Seven symptoms should trigger a Covid test, new evidence shows - so what are they?
Four more symptoms of Covid should be added to the 'classic' cough, fever or loss of taste/smell that should prompt people to get a test, experts have concluded.
They say millions of coronavirus cases could be going undetected because people are only being told to have a test if they have the three most widely recognised signs.
Anyone who feels unwell has been urged to get a test by the researchers behind a new study which suggests that extending the list of symptoms to include fatigue, sore throat, headache and diarrhoea would help pick up around a third more Covid-19 cases.
The findings, published in the Journal of Infection, are based on data from 122,000 UK adults using the Zoe Covid Symptom Study app.
Professor Tim Spector, lead scientist on the Zoe app and professor of genetic epidemiology at King’s College London (KCL), said: “We’ve known since the beginning that just focusing testing on the classic triad of cough, fever and anosmia (loss of smell) misses a significant proportion of positive cases.
“We identified anosmia as a symptom back in May and our work led to the Government adding it to the list; it is now clear that we need to add more.
“By inviting any users who log any new symptoms to get a test, we confirmed that there are many more symptoms of Covid-19.
“This is especially important with new variants that may cause different symptoms.
“For us, the message for the public is clear: if you’re feeling newly unwell, it could be Covid and you should get a test.”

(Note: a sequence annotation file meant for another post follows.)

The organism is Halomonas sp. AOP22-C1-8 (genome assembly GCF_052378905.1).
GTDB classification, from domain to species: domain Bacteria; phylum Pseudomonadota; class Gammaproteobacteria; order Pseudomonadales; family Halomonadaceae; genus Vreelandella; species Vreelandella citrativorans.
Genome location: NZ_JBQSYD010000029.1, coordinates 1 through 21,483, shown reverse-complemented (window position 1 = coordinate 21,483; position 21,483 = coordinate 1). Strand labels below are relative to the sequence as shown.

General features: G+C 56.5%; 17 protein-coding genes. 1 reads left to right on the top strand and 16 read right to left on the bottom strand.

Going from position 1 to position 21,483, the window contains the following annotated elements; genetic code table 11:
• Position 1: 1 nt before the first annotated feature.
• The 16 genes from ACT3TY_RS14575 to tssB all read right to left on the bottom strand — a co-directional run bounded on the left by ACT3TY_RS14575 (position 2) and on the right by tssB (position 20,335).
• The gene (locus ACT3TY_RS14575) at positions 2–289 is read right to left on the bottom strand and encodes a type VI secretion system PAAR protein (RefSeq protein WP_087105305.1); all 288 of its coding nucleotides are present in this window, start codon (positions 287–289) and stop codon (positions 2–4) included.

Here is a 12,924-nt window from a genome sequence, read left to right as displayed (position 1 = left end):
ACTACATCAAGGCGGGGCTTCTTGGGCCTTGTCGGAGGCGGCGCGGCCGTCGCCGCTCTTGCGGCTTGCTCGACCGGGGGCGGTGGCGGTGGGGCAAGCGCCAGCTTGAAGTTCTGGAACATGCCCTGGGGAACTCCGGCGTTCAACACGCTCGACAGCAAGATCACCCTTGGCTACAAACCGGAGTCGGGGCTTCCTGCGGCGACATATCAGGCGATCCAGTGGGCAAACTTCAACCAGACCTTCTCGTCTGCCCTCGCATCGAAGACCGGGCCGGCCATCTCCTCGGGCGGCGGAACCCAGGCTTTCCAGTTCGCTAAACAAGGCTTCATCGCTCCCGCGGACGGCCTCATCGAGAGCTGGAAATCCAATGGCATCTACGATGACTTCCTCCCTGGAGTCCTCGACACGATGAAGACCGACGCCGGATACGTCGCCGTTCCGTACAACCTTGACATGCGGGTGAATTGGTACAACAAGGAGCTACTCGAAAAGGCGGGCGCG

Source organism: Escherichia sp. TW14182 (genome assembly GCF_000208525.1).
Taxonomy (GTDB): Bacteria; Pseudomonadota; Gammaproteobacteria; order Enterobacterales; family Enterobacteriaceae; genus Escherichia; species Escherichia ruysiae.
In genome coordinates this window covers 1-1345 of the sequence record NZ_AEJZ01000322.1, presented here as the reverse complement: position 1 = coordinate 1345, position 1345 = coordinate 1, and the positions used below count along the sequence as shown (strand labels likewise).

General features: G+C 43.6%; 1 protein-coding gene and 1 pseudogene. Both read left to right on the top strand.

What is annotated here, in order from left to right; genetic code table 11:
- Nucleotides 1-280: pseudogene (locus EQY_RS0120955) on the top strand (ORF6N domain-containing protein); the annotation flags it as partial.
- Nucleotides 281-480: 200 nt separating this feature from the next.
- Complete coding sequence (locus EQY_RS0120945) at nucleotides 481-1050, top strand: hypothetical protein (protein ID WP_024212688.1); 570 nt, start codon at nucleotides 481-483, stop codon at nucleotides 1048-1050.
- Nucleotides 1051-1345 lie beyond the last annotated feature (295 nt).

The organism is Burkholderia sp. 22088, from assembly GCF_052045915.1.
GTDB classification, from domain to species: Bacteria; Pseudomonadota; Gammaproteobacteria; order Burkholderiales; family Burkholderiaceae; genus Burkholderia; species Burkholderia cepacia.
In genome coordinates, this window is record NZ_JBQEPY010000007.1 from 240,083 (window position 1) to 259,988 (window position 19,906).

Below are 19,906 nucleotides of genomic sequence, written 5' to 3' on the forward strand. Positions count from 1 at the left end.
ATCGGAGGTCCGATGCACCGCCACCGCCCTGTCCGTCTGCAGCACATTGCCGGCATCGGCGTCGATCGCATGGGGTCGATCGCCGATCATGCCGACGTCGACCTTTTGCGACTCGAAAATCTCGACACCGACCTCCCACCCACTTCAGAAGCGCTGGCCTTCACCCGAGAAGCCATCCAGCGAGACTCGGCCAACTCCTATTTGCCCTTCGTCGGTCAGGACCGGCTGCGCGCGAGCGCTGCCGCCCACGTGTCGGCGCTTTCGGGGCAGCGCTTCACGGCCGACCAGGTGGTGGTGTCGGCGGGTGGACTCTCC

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Scientists at KCL teamed up with the Coalition for Epidemic Preparedness Innovations (Cepi) to analyse data from 122,000 people, 1,202 of whom reported receiving a positive coronavirus test within a week of first feeling ill.
They found that testing people with any of the three classic symptoms would have spotted 69% of symptomatic cases, with 46 people testing negative for every person testing positive.
But the researchers said that extending the list of symptoms to fatigue, headache, sore throat and diarrhoea in the first three days of illness would have detected 96% of symptomatic cases, with 95 testing negative for every positive test.
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In addition, the researchers found that 31% of people who are ill with Covid-19 do not have any of the classic symptoms in the early stages of the disease when most infectious.
The team said their findings could also be used in clinical trials to assess the effectiveness of potential Covid-19 vaccines.
Dr Jakob Cramer, head of clinical development at Cepi, said: “Accurate diagnosis of Covid-19 cases is crucial when assessing the efficacy of Covid-19 vaccine candidates in large-scale studies, especially since the signs and symptoms associated with the disease are extensive and overlap with other common viral infections.
“The findings of this study provide important insights that will help optimise the choice of triggering symptoms for diagnostic work-up in Covid-19 vaccine-efficacy trials.
“We hope the findings of this study will not only aid Cepi’s Covid-19 vaccine development partners but also the wider R&D community.”
A spokesman for the Department of Health and Social Care said: “An expert scientific group keeps the symptoms of Covid-19 under review.
“The main symptoms have been carefully selected to capture those most likely to have Covid-19, while not capturing a great number of people who do not.
“Anyone experiencing the main symptoms – a high temperature, a new continuous cough, or a loss or change to sense of smell or taste – should get a test as soon as possible and immediately self-isolate along with their household.”